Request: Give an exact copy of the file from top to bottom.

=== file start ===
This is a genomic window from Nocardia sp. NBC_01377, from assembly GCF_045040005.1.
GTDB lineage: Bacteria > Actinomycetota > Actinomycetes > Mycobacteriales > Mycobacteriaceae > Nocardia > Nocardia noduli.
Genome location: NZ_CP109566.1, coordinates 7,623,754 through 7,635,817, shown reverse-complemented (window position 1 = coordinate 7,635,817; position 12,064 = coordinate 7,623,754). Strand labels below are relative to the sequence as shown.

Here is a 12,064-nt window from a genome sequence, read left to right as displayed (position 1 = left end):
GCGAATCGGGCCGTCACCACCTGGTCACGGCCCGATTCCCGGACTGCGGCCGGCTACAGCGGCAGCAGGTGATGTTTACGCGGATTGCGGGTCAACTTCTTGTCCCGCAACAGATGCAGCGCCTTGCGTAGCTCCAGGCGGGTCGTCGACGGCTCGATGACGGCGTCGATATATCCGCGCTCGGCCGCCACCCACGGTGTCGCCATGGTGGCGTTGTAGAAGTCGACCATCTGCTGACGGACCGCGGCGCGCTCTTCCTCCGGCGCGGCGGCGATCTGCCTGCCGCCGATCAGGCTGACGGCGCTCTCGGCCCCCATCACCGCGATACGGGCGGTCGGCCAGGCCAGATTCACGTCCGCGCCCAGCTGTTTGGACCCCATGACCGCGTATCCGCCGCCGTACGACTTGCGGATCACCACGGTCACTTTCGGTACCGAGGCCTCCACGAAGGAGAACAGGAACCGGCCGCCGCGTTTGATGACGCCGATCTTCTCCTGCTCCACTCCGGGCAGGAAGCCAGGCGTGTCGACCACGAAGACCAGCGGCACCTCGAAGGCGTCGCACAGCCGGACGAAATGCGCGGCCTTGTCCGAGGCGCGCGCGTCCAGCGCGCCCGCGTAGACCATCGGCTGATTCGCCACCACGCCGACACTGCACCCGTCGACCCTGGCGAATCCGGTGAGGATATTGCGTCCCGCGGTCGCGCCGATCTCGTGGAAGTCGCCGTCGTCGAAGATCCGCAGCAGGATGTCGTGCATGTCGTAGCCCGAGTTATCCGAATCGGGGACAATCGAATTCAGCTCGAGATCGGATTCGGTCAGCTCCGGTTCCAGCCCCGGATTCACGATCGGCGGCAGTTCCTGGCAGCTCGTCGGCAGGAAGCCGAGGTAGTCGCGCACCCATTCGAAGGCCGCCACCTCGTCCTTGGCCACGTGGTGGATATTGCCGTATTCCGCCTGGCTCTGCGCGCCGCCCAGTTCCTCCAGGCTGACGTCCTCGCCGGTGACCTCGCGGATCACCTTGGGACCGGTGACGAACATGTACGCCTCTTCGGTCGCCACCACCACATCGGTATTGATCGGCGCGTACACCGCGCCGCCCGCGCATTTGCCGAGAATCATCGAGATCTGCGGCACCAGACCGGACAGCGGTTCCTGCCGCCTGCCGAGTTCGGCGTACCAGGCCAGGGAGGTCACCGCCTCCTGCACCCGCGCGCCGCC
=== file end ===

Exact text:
This is a genomic window from Nocardia sp. NBC_01377, from assembly GCF_045040005.1.
GTDB lineage: Bacteria > Actinomycetota > Actinomycetes > Mycobacteriales > Mycobacteriaceae > Nocardia > Nocardia noduli.
Genome location: NZ_CP109566.1, coordinates 7,623,754 through 7,635,817, shown reverse-complemented (window position 1 = coordinate 7,635,817; position 12,064 = coordinate 7,623,754). Strand labels below are relative to the sequence as shown.

Here is a 12,064-nt window from a genome sequence, read left to right as displayed (position 1 = left end):
GCGAATCGGGCCGTCACCACCTGGTCACGGCCCGATTCCCGGACTGCGGCCGGCTACAGCGGCAGCAGGTGATGTTTACGCGGATTGCGGGTCAACTTCTTGTCCCGCAACAGATGCAGCGCCTTGCGTAGCTCCAGGCGGGTCGTCGACGGCTCGATGACGGCGTCGATATATCCGCGCTCGGCCGCCACCCACGGTGTCGCCATGGTGGCGTTGTAGAAGTCGACCATCTGCTGACGGACCGCGGCGCGCTCTTCCTCCGGCGCGGCGGCGATCTGCCTGCCGCCGATCAGGCTGACGGCGCTCTCGGCCCCCATCACCGCGATACGGGCGGTCGGCCAGGCCAGATTCACGTCCGCGCCCAGCTGTTTGGACCCCATGACCGCGTATCCGCCGCCGTACGACTTGCGGATCACCACGGTCACTTTCGGTACCGAGGCCTCCACGAAGGAGAACAGGAACCGGCCGCCGCGTTTGATGACGCCGATCTTCTCCTGCTCCACTCCGGGCAGGAAGCCAGGCGTGTCGACCACGAAGACCAGCGGCACCTCGAAGGCGTCGCACAGCCGGACGAAATGCGCGGCCTTGTCCGAGGCGCGCGCGTCCAGCGCGCCCGCGTAGACCATCGGCTGATTCGCCACCACGCCGACACTGCACCCGTCGACCCTGGCGAATCCGGTGAGGATATTGCGTCCCGCGGTCGCGCCGATCTCGTGGAAGTCGCCGTCGTCGAAGATCCGCAGCAGGATGTCGTGCATGTCGTAGCCCGAGTTATCCGAATCGGGGACAATCGAATTCAGCTCGAGATCGGATTCGGTCAGCTCCGGTTCCAGCCCCGGATTCACGATCGGCGGCAGTTCCTGGCAGCTCGTCGGCAGGAAGCCGAGGTAGTCGCGCACCCATTCGAAGGCCGCCACCTCGTCCTTGGCCACGTGGTGGATATTGCCGTATTCCGCCTGGCTCTGCGCGCCGCCCAGTTCCTCCAGGCTGACGTCCTCGCCGGTGACCTCGCGGATCACCTTGGGACCGGTGACGAACATGTACGCCTCTTCGGTCGCCACCACCACATCGGTATTGATCGGCGCGTACACCGCGCCGCCCGCGCATTTGCCGAGAATCATCGAGATCTGCGGCACCAGACCGGACAGCGGTTCCTGCCGCCTGCCGAGTTCGGCGTACCAGGCCAGGGAGGTCACCGCCTCCTGCACCCGCGCGCCGCC